Columbus, Ohio 43205


Purpose:

The purpose of the investigator's study is to evaluate the causes of feeding difficulty in infants. New treatments can be possible only if the cause is known. In this study, the investigator plans to evaluate the movement of the muscles in an infant's mouth, throat (pharynx) and food pipe (esophagus) that are responsible for moving the food down into the stomach and that help protect an infants airway.


Study summary:

Infants with chronic feeding difficulties exhibit inadequacy of suck-swallow and breathe coordination, regurgitation or vomiting, gastroesophageal reflux disease, and airway aspiration. Often these infants must rely on feeding tubes, either inserted through the nose or surgically placed, to meet their nutrition and hydration needs until they are able to orally feed safely, effectively, and efficiently. The process of assessment and treatment of swallowing disorders is often stressful for the infants and their providers, including parents. The goal of this study is to combine two commonly used diagnostic techniques (video fluoroscopy swallow studies and esophageal manometry) to more comprehensively evaluate feeding from the mouth to the stomach in infants. The hope is that by doing so treatment strategies can be improved. Feeding difficulties are complex conditions. Simple solitary therapies are not feasible, and compliance is difficult as day-to-day modifications are practiced based on clinical relevance. Therefore, to improve recruitment and compliance to feeding therapies (flow regulated or thickener use), we have now adopted Parent Preferred Therapy for the feeding modification. The treatment arms will still be the same at initiation. Subsequent changes to therapies will be measured. In addition, we are also embarking on alternate strategies to achieve the original stated aims: 1) Mechanisms of dysphagia is ascertained by studying concurrent recordings of VFSS and manometry. 2) Feeding outcomes of Dysphagic infants are ascertained by evaluating the discharge outcomes and 1-year feeding outcomes among those that had evaluation of dysphagia using VFSS. 3) Dysphagic infants that had sequential VFSS and manometry studies are evaluated to test which method is a better predictor of stated outcomes.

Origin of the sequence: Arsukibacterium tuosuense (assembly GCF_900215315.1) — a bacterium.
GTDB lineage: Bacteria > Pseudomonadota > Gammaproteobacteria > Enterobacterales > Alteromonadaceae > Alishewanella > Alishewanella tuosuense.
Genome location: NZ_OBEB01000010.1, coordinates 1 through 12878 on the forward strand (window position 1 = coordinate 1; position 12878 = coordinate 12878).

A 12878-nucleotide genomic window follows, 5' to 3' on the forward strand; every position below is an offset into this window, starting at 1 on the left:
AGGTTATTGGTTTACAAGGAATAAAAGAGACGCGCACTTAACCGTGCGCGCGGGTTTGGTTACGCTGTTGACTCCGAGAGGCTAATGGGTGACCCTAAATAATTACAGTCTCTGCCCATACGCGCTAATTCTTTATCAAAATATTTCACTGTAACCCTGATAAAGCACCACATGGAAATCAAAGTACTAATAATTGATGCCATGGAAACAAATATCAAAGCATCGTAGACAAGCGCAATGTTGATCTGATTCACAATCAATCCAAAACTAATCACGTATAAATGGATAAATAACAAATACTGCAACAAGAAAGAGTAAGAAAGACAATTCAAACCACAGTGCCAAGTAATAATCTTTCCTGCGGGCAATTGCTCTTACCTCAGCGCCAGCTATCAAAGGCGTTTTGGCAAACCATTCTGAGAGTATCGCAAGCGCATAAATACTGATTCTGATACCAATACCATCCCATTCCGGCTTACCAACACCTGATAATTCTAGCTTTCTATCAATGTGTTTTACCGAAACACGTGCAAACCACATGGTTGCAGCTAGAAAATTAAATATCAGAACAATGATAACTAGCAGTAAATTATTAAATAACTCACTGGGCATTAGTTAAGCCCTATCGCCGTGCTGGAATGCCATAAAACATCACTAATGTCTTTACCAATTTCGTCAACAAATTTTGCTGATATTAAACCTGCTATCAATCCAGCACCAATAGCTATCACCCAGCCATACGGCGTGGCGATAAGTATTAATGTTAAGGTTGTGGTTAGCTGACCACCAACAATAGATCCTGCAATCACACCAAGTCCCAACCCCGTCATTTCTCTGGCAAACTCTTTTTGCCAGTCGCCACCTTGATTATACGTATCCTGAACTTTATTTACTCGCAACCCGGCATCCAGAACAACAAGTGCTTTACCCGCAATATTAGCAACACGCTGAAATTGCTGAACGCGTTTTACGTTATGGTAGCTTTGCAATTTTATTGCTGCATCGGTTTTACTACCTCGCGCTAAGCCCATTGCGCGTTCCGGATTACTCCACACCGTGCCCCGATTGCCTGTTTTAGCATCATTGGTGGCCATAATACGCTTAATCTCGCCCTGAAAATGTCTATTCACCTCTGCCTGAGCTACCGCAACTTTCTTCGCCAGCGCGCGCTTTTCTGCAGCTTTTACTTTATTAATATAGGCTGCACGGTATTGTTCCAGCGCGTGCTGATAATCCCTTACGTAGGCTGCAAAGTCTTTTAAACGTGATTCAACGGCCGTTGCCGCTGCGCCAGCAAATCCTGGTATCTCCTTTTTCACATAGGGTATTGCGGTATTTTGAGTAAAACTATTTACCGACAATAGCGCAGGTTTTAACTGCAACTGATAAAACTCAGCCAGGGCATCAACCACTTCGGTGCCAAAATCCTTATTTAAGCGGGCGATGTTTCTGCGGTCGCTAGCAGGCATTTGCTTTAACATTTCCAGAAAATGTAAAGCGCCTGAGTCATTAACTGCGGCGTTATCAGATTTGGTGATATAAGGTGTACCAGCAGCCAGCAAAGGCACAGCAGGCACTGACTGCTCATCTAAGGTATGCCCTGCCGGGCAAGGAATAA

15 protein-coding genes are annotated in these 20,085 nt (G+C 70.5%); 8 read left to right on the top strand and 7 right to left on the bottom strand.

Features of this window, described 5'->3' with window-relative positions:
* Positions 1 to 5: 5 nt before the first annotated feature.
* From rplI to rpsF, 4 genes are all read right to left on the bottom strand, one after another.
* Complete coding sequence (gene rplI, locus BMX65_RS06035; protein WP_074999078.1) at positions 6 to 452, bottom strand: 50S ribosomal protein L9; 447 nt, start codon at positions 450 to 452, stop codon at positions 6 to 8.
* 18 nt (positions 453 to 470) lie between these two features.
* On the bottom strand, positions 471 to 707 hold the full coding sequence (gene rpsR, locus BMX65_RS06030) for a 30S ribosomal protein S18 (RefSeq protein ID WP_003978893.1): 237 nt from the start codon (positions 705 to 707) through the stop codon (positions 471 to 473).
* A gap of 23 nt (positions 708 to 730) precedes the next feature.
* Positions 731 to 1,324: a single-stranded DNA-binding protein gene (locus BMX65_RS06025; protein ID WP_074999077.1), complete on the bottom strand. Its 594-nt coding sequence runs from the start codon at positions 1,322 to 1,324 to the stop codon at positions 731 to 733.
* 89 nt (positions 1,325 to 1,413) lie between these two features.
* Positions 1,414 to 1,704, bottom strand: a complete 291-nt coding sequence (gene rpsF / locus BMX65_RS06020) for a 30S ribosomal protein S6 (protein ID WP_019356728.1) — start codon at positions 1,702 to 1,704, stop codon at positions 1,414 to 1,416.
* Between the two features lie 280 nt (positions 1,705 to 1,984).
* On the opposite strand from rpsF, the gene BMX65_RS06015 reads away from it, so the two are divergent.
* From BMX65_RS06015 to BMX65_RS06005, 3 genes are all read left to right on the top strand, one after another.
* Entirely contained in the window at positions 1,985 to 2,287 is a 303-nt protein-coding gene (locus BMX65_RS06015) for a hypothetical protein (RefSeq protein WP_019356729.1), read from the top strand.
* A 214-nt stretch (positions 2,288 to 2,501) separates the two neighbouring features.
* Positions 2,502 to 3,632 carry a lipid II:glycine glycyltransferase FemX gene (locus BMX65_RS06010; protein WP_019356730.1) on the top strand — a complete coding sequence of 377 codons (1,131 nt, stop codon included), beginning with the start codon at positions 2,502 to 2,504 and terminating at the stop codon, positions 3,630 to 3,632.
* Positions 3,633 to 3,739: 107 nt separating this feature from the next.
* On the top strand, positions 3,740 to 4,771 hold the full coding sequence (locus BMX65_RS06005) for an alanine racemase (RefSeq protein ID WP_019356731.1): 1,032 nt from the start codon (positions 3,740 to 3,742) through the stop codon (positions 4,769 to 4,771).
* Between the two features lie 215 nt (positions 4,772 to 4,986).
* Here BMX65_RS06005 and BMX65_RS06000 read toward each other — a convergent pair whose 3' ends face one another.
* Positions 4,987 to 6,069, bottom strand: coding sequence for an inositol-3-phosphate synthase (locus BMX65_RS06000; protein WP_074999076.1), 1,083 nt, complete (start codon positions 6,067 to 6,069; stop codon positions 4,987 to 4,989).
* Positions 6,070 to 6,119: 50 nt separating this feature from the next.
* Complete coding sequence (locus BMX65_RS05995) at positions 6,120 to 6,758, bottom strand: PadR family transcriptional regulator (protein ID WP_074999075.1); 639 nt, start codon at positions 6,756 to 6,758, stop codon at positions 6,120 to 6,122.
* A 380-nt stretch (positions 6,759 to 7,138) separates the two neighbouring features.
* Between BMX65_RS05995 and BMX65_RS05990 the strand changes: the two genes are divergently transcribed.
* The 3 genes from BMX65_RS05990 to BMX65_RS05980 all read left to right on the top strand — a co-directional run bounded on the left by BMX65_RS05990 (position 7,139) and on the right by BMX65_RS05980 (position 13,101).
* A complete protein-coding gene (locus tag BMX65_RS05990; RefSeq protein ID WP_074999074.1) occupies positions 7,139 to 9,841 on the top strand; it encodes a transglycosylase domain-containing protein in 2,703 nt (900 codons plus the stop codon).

Criteria:

Inclusion Criteria: - Infants that display laryngeal penetration and/or aspiration on Video Fluoroscopic Swallow Study (VFSS) - Gestational Age ≤ 42 weeks - Orally feeding ≥ 50% of prescribed feeding volume - Room air or supplemental oxygen of ≤1liter/minute (LPM) Exclusion Criteria: - Direct breast feeding ≥ 50% of daily feeding occurrences - Known genetic, metabolic or syndromic disease - Neurological diseases such as Grade 3 or 4 intraventricular hemorrhage (IVH) or intracranial hemorrhage (ICH), perinatal asphyxia or stroke - Craniofacial, airway or foregut malformations - History of craniofacial, foregut, ears, nose and throat (ENT) or neurosurgery


NCT ID:

NCT02583360


Primary Contact:

Principal Investigator
Sudarshan R Jadcherla, MD
The Research Institute at Nationwide Children's Hospital

Rebecca Moore, MACPR, BSN
Phone: 6143556635
Email: Rebecca.Moore@nationwidechildrens.org


Backup Contact:

Email: erika.osborn@nationwidechildrens.org
Erika Osborn, MSN, NNP
Phone: 614 355-6643


Location Contact:

Columbus, Ohio 43205
United States



There is no listed contact information for this specific location.

Site Status: Recruiting


Data Source: ClinicalTrials.gov

Date Processed: January 21, 2020

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